In 1990, after IBM and Apple transformed mainframe processing into personal computing, TMI saw a comparable opportunity for fuel cells. TMI realized that onsite power generation could provide the same 24/7 availability that has long been the exclusive province of the electric utility industry, but without the cumbersome grid for distribution. The company also saw how fuel cells could run side by side with secondary power sources such as wind, solar, and engine-driven generators, and augment their intermittent power with always available primary power. Key goals were to make a user-friendly system independent of support infrastructure by not requiring special tools, equipment or training to install, operate and maintain systems in the field, and by allowing fuel choices based on availability or cost from ordinary, untreated fuels, including zero carbon biofuels.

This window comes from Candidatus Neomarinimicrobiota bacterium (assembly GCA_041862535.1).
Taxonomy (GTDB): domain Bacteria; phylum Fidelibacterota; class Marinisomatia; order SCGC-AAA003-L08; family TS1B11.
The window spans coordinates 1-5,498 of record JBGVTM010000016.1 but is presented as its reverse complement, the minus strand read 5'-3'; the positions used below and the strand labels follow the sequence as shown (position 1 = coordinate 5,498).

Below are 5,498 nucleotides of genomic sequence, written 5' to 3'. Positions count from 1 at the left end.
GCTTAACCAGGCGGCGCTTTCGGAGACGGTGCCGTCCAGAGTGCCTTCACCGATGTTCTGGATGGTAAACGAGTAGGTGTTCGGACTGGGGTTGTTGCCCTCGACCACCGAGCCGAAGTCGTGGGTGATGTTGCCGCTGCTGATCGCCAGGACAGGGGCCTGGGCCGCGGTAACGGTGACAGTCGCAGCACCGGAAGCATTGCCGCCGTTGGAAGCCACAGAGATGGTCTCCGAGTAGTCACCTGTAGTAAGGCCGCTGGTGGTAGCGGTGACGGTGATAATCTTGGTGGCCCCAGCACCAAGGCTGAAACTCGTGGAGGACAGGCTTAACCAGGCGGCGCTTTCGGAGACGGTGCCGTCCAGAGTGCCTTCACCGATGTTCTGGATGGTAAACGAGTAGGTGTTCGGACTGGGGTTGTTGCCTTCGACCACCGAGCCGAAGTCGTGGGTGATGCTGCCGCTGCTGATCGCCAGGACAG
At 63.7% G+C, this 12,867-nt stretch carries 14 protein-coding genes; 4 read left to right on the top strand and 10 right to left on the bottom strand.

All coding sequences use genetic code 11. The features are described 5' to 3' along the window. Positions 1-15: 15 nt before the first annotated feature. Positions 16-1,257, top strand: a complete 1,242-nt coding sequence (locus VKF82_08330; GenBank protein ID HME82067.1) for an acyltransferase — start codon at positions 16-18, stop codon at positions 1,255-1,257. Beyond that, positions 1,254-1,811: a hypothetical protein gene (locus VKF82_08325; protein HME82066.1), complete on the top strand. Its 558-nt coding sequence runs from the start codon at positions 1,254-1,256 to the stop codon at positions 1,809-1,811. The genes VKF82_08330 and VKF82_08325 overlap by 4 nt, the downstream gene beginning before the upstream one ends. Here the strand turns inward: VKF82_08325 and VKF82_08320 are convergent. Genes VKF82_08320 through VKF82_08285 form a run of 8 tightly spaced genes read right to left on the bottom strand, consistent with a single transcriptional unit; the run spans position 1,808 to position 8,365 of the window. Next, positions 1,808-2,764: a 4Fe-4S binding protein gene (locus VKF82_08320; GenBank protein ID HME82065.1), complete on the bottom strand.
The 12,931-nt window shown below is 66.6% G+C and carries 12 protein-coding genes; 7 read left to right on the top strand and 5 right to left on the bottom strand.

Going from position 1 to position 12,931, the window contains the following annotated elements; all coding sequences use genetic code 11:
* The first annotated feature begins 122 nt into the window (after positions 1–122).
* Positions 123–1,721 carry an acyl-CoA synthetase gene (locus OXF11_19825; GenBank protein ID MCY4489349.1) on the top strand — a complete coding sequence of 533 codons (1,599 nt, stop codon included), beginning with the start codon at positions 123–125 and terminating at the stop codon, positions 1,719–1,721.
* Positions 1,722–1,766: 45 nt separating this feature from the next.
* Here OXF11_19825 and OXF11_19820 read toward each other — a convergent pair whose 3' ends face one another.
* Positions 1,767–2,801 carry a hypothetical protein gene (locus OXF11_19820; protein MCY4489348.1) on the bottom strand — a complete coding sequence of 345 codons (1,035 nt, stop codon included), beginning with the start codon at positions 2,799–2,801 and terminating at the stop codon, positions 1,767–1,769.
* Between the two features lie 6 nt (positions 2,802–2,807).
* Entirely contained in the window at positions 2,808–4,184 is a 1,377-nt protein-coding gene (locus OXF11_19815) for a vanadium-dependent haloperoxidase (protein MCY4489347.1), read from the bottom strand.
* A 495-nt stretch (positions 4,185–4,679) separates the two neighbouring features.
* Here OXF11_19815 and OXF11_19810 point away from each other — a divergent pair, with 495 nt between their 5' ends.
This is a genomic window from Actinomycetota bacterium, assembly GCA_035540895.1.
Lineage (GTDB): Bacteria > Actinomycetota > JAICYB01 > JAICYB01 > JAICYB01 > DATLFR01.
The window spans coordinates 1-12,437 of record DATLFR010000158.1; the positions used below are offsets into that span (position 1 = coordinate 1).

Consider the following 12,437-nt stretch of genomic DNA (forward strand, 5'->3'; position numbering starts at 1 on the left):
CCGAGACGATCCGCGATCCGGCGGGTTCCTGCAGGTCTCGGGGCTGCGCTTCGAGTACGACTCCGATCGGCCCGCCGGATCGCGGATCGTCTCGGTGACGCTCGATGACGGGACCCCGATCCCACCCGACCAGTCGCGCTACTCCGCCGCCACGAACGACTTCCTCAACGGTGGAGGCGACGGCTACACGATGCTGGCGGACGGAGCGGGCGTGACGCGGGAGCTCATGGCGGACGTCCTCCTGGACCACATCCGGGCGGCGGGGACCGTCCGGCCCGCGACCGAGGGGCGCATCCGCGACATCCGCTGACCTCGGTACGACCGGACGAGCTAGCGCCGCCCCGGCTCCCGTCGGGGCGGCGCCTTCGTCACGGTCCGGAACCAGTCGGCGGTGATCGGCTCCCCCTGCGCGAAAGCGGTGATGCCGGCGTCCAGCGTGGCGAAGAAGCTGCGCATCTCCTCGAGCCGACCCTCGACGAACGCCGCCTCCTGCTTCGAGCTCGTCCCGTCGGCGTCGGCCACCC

In a major report*. Battelle confirmed this market-opportunity, identifying this nascent technology (then owned by BP/SOHIO) as having the highest potential of all known fuel cell designs for achieving low-cost power at the kilowatt scale. Acting on these findings, TMI acquired the entire solid oxide fuel cell (SOFC) technology program from BP/SOHIO, including consulting relationships with the original development team at BP America's World R&D Center in Cleveland, Ohio.
Today, features of TMI’s AE system -- compactness and modularity, in a kilowatt-class package, and operation on many liquid and gaseous fuels -- is unmatched. The features of the AE system, engineered to benefit the end user, differentiate it from any other known primary power alternative in the 1-20 kW range.
Diversity of Support
Success at designing systems which meet specific challenges has led to a steady stream of contract awards from highly competitive federal, state, and industry funding sources, some of which are shown below.
* Private report prepared for BP America in 1988 (and later updated by EPRI).